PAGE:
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Decibel

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Definition: a logarithmic measure for power ratios, applied e.g. to optical powers or to noise powers

German: Dezibel

Category: optical metrology

How to cite the article; suggest additional literature

The decibel (dB) is often used for quantifying the gain of an amplifier or the loss of some optical element, such as an optical fiber or an optical attenuator. The number of decibels is 10 times the logarithm (to base 10) of the power amplification factor or loss factor, or alternatively 20 times the logarithm of the amplitude ratio of the electric field strengths.

Such a logarithmic quantity is useful because e.g. the decibel gain values of several amplifiers in a sequence can simply be added to obtain the total gain of the amplifier chain.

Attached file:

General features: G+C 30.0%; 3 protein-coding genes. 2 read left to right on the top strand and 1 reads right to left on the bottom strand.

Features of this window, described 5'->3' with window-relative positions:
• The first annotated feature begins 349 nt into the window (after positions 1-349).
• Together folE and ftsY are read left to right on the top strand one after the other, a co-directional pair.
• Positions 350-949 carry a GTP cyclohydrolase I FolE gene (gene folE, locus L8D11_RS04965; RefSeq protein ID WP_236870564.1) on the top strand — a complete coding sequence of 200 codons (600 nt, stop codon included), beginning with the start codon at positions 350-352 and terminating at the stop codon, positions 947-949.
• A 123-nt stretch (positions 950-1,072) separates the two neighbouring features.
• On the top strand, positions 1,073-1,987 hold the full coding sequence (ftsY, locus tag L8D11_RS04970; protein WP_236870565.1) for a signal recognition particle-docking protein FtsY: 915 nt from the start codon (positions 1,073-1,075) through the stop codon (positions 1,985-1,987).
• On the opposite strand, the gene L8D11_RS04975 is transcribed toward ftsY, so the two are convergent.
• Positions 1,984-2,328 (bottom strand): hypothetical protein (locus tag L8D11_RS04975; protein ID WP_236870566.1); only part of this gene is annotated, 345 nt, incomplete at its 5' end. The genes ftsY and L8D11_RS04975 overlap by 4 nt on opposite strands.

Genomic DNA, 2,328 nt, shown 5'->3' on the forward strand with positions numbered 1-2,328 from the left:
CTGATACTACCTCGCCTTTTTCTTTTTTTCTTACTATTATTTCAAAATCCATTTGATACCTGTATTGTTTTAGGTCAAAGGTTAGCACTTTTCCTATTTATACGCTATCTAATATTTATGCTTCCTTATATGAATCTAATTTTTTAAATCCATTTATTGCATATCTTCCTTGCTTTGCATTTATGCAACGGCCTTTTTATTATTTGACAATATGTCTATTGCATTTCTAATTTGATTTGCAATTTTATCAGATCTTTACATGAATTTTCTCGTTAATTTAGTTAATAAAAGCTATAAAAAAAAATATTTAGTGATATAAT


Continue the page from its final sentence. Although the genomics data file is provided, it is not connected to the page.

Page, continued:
decibel scale

Figure 1: Scale for converting decibels to power amplification factors and vice versa.

Decibels in the Context of Optical Signals

The decibel is also often used in the context of transmitted signals (e.g., for optical filters) and of noise e.g. of lasers or amplifiers. Great care is recommended in the context of optical signals, where one is dealing with two different kinds of power:

For example, if the peak-to-peak modulation of an optical power is increased by a factor of 10 (e.g. by amplification in a 10-dB fiber amplifier), this increases the signal power by 20 dB, not 10 dB.

Frequently Used Specifications

Some frequently used related specifications are:

See also: gain, amplifiers, optical attenuators

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The zero-point fluctuations (vacuum fluctuations) of the electromagnetic field

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